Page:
All’s fair in love and stablecoins

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Bitcoin cryptocurrency representation is pictured on a keyboard in front of binary code in this illustration taken September 24, 2021.

NEW YORK, March 22 (Reuters Breakingviews) - If a stablecoin isn’t first, it’s last, as Circle has learned this month. The company that issues USDC lost its peg to the dollar earlier this month because of worries about the $3.3 billion it held at Silicon Valley Bank. Though Circle recovered the funds from the bank, customers pulled $6 billion from it, according to Bloomberg. Competitor Tether’s flows went up by as much.

That’s despite Tether’s relationship with controversy. Last year, the New York Times dubbed it “the coin that could wreck crypto.” New York regulators claimed it had misrepresented its reserves, and the Wall Street Journal reported it falsified documents to gain access to bank accounts. Circle Chief Executive Jeremy Allaire, in contrast, does regular rounds in Washington and has argued for regulation. An announcement from Circle following SVB’s collapse was clear, transparent, and level-headed.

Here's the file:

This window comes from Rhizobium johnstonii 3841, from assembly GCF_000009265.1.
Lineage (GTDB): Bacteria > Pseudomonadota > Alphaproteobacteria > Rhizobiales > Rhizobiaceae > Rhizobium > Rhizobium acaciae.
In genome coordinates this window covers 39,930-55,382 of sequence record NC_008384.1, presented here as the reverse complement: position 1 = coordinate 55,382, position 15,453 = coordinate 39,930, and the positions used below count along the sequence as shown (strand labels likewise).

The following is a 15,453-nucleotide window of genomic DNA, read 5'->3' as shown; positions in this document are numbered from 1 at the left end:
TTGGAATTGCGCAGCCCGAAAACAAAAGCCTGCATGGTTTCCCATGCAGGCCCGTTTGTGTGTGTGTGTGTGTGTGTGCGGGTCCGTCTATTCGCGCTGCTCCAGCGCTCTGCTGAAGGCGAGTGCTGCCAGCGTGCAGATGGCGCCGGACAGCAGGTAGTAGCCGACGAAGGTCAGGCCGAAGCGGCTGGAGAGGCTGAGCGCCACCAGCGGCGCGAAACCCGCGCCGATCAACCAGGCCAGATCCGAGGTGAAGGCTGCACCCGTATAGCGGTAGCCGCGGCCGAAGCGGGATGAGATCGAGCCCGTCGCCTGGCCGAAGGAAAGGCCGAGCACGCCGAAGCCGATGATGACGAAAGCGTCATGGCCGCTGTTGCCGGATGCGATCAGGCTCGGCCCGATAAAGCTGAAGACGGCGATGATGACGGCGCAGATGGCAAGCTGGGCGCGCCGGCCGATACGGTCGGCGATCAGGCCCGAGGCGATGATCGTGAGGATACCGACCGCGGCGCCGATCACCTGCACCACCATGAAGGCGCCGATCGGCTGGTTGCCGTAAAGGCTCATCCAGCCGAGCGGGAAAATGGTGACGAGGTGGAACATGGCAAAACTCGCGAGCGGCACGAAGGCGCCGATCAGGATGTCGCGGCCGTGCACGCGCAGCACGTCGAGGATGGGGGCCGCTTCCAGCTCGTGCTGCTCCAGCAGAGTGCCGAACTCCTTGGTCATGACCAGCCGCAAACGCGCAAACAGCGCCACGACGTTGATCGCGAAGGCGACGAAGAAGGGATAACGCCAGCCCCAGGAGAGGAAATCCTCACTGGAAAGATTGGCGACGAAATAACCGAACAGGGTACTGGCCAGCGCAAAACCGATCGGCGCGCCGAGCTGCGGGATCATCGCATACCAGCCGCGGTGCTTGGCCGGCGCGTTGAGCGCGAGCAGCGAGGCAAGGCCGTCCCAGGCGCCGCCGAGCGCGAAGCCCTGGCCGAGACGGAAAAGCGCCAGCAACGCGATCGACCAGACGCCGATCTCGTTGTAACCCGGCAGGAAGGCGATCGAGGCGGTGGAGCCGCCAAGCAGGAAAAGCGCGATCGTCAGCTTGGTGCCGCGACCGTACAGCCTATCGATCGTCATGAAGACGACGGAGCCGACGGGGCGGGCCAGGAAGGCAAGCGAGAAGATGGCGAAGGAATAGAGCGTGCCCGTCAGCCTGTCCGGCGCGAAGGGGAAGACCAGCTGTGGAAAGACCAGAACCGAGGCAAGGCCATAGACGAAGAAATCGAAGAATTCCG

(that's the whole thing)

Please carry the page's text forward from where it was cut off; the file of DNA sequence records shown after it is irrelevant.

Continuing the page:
Tether lost its peg last year, but it recovered shortly thereafter. And the company said it doesn't rely on American banks, including SVB. Still, in a market predicated on speculation, it’s probably reasonable for investors to be spooked. What’s less reasonable? Their decision to move money from one asset built on the backbone of a speculative business to another. (By Anita Ramaswamy)

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(The author is a Reuters Breakingviews columnist. The opinions expressed are their own.)

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